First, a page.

June is Pride Month, when people who identify as lesbian, gay, bisexual, and transgender (LBGT) come together and celebrate the freedom to be themselves.
However, current LGBT smoking rates indicate that freedom from tobacco remains a very real struggle.
Here are some key facts about LGBT smoking rates:
- The LGBT population is among the hardest hit by tobacco in the U.S. Overall, more lesbian/gay/bisexual individuals use tobacco (25% use tobacco) than heterosexual adults (19% use tobacco).
LGBT individuals are also significantly more likely to smoke menthol cigarettes.
One study found, among surveyed tobacco users, 36% of LGBT smokers use menthols compared to 29% of heterosexual/straight smokers.
Here’s why this matters: Given how menthol interacts with nicotine, people who smoke menthol cigarettes are more likely to continue smoking. And this puts menthol smokers at higher risk of getting tobacco-related diseases.
- LGBT individuals are more likely to get hooked as teens and young adults. LGBT youth are twice as likely to smoke a cigarette before age 13 compared to their straight/cis-gen counterparts. Over 40% of LGBT young adults are occasional cigarette smokers.
Nicotine is harmful to developing brains and its use during adolescence can disrupt the formation of brain circuits that control attention, learning, and susceptibility to addiction.
Research shows that smoking at an early age is correlated with daily use and lifetime nicotine dependence. Plus, nicotine can worsen anxiety symptoms and amplify feelings of depression.
- The LGBT community is heavily targeted by the tobacco industry. Predatory marketing practices have been in place toward people who identify as LGBT for decades. In fact, in 1995, tobacco company R.J Reynolds created a marketing strategy called Project SCUM (sub-culture urban marketing) that targeted gay men and homeless individuals.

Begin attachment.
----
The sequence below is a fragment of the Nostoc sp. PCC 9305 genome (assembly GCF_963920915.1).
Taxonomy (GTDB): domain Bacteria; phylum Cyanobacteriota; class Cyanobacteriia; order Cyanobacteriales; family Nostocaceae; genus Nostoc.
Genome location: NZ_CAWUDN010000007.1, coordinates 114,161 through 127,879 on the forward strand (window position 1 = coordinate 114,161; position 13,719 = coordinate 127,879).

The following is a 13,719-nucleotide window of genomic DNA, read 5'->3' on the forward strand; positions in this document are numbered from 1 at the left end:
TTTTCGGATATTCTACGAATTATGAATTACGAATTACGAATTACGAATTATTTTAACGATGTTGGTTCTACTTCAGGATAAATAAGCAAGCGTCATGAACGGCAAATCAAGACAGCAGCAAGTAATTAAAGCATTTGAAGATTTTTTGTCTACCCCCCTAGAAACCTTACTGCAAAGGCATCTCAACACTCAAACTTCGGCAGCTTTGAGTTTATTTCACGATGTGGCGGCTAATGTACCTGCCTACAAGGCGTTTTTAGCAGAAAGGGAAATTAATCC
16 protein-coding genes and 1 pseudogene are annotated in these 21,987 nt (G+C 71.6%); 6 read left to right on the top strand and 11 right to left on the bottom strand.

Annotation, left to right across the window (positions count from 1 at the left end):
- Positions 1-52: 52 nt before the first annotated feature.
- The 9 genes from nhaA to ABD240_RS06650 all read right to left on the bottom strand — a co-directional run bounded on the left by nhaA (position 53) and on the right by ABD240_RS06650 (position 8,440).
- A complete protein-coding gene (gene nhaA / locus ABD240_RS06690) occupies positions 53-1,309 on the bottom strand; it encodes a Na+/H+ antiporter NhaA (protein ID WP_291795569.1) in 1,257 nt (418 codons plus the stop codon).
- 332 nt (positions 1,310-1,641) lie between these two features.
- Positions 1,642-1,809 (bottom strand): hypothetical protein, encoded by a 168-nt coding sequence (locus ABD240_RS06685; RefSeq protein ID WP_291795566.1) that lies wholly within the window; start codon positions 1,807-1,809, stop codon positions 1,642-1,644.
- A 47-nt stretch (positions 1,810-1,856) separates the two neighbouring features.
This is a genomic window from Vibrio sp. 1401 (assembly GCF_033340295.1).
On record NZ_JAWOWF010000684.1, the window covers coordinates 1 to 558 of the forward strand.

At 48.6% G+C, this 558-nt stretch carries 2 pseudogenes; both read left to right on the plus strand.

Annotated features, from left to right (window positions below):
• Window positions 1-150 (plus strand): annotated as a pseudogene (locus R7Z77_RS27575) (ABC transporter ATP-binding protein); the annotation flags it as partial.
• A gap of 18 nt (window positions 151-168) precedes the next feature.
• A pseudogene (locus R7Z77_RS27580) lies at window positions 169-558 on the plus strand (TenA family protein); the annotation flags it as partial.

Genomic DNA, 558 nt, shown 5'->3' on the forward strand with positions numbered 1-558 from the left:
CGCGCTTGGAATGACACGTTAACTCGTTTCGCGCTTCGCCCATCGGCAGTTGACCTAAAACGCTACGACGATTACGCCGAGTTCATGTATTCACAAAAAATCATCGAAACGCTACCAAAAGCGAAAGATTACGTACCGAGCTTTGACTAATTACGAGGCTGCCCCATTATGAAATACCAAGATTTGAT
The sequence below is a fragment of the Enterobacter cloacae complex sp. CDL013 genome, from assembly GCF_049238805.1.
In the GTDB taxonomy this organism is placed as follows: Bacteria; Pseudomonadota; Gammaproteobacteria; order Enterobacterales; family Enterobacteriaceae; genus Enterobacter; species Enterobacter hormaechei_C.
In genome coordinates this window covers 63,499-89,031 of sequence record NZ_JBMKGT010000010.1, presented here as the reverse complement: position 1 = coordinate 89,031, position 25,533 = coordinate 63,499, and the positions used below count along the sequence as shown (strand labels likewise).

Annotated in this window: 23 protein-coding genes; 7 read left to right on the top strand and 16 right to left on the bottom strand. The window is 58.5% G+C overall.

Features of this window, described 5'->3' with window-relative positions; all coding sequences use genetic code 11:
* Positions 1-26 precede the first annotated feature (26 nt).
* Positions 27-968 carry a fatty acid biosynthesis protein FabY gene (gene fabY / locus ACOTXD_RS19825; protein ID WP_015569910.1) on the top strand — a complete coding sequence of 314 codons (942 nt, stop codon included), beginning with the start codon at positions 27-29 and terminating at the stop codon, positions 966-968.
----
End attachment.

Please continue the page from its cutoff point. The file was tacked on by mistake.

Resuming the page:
Tobacco companies have made major investments in advertising in gay press publications and have used corporate philanthropy as evidence that it “supports” the LGBT community. More recently, e-cigarette makers have employed the same tactics, including sponsoring LGBT events.
- LGBT individuals have unique health risk factors. LGBT individuals often have risk factors for smoking that include daily stress related to prejudice, societal stigma, internalized homophobia, and negative reactions to coming out.
Additionally, gay men can have high rates of HPV infection which, when coupled with tobacco use, increases their risk for anal and other cancers.
And among women, secondhand smoke exposure is more common among non-smoking lesbian women than among non-smoking straight women.
- LGBT individuals have deeper struggles with quitting. LGBT individuals are 5 times less likely than others to call a smoking cessation quitline.
Also, gay, bisexual, and transgender men are 20% less likely than straight men to be aware of smoking quitlines, despite having high exposure to tobacco cessation advertising.
LGBT individuals are less likely to have health insurance than straight individuals, too. Lack of health insurance may negatively affect access to cessation treatments, including counseling and medication.
Support for LGBT smoking cessation
With all these factors affecting LGBT smoking rates, it’s evident that making an evidence-based program easily accessible is essential.
Here are a few examples of how the EX Program supports LGBT individuals who use tobacco:
- Our registration process for EX doesn’t restrict a tobacco user to select male or female as the only options.
- Our live chat coaches don’t know if someone is LGBT unless they self-disclose. However, our coaches are trained to mirror the language the person uses. This means if a tobacco user calls a support person a partner, the coach uses that same language.
- Our online community of current and former tobacco users is a welcoming social support network for individuals identifying as LGBT.
- Our Client Success and Marketing teams partner with clients to provide co-branded tailored promotions that make LGBT individuals aware of quit support and engage them in quitting.
For LGBT individuals who use tobacco, the EX Program provides the resources, insights, and tools that can lead to one more important fact: Quitting is possible.
To learn more about how the EX Program supports all individuals who use tobacco to quit, please visit our Program page.